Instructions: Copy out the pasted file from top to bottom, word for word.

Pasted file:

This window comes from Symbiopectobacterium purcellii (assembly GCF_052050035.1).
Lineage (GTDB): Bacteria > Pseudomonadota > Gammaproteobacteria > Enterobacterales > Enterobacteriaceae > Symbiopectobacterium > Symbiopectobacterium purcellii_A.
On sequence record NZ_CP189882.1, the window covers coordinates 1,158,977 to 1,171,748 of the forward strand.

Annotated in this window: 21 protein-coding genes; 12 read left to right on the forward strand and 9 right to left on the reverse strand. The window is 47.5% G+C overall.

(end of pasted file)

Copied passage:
This window comes from Symbiopectobacterium purcellii (assembly GCF_052050035.1).
Lineage (GTDB): Bacteria > Pseudomonadota > Gammaproteobacteria > Enterobacterales > Enterobacteriaceae > Symbiopectobacterium > Symbiopectobacterium purcellii_A.
On sequence record NZ_CP189882.1, the window covers coordinates 1,158,977 to 1,171,748 of the forward strand.

Annotated in this window: 21 protein-coding genes; 12 read left to right on the forward strand and 9 right to left on the reverse strand. The window is 47.5% G+C overall.